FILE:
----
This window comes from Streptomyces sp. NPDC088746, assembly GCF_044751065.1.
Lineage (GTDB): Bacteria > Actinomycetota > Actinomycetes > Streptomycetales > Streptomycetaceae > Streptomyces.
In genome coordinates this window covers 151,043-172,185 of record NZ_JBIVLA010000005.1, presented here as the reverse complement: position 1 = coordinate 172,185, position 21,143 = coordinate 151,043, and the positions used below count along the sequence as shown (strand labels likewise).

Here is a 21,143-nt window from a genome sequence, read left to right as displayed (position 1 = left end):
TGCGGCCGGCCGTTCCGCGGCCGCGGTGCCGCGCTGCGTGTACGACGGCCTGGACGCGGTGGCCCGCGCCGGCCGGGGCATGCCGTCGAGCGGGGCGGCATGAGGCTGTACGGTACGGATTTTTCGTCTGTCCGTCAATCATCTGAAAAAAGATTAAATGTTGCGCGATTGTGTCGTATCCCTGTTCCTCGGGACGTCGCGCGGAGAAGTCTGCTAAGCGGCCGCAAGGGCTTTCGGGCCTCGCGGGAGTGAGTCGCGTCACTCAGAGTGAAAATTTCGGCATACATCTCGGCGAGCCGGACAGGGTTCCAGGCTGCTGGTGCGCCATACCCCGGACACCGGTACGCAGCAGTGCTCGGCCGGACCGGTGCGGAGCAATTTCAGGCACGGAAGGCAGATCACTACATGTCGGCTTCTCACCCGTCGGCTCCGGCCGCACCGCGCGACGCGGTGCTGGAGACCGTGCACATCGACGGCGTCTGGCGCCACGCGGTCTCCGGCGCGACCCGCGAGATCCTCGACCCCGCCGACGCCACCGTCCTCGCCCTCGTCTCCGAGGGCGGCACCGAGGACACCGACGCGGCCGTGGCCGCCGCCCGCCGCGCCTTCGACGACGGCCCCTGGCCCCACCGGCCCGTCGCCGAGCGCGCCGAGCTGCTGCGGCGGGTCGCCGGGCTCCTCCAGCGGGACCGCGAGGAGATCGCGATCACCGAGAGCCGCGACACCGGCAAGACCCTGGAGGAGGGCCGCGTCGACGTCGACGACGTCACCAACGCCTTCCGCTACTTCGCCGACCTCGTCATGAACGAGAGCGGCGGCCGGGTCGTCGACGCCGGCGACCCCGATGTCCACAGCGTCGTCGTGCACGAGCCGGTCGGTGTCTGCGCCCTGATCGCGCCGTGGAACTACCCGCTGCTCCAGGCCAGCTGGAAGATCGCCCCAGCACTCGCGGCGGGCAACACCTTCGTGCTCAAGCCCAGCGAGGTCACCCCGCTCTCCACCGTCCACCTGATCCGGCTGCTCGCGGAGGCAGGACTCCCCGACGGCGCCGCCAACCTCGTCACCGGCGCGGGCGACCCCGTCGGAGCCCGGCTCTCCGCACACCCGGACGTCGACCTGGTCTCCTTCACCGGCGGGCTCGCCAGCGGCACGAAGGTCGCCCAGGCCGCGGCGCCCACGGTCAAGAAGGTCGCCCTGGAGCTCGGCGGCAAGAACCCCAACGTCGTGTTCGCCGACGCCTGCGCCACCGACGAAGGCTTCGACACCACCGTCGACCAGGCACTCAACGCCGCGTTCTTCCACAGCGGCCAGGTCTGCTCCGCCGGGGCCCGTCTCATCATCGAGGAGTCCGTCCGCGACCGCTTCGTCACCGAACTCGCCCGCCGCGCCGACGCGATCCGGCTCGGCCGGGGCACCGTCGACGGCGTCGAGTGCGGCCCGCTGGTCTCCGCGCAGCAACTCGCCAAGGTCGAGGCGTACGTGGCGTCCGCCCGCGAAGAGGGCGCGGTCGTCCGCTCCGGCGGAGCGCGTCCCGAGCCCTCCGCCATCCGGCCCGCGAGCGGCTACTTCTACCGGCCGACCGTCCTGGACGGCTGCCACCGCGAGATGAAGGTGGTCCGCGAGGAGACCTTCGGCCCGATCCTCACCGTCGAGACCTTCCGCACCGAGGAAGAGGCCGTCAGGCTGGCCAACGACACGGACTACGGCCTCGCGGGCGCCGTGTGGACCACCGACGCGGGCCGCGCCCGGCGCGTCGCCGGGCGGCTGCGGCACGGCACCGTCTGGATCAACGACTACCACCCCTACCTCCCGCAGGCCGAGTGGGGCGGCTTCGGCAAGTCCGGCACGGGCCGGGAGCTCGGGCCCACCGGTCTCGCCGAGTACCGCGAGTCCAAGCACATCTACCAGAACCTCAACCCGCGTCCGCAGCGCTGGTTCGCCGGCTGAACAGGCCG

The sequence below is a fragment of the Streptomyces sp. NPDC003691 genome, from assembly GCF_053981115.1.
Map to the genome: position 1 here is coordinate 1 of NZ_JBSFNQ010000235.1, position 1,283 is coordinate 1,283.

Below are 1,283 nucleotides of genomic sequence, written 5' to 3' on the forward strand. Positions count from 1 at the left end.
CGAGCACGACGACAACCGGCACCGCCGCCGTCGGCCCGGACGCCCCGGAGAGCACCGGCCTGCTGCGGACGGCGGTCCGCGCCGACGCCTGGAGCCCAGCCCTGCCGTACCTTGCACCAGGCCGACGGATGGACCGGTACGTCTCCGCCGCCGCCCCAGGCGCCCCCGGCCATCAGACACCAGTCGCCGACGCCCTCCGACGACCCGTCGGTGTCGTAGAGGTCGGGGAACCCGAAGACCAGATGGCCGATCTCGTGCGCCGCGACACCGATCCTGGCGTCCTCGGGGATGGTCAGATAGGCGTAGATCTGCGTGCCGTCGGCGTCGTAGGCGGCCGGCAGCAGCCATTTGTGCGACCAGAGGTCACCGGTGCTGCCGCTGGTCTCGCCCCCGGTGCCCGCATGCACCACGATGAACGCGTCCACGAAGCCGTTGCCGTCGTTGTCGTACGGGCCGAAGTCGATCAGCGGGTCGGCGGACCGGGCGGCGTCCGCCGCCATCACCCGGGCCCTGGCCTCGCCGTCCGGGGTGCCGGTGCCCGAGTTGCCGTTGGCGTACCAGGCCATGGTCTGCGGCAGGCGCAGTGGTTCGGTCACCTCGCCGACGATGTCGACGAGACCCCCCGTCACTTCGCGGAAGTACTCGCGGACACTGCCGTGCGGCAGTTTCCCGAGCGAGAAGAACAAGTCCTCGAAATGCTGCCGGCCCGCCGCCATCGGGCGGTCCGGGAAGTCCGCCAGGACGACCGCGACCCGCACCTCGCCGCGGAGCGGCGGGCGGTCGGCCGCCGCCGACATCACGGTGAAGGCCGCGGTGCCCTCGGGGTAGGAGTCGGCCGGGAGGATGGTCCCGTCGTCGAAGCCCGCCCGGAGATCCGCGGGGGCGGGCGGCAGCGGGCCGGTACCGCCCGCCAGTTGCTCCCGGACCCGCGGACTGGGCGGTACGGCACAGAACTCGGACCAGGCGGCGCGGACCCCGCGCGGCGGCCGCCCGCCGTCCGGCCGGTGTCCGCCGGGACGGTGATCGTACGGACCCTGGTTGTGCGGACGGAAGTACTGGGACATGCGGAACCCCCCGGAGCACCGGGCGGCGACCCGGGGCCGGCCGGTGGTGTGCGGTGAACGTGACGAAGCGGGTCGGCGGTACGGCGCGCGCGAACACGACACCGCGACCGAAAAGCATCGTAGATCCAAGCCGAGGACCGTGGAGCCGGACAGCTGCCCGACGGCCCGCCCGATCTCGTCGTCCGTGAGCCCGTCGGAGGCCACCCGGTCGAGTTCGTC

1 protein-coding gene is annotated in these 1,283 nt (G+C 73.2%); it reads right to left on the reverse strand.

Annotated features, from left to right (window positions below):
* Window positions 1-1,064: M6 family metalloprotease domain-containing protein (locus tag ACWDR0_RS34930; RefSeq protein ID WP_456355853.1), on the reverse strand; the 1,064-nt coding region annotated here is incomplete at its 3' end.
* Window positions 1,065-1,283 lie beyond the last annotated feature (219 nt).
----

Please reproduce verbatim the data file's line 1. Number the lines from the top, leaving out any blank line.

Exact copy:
This window comes from Streptomyces sp. NPDC088746, assembly GCF_044751065.1.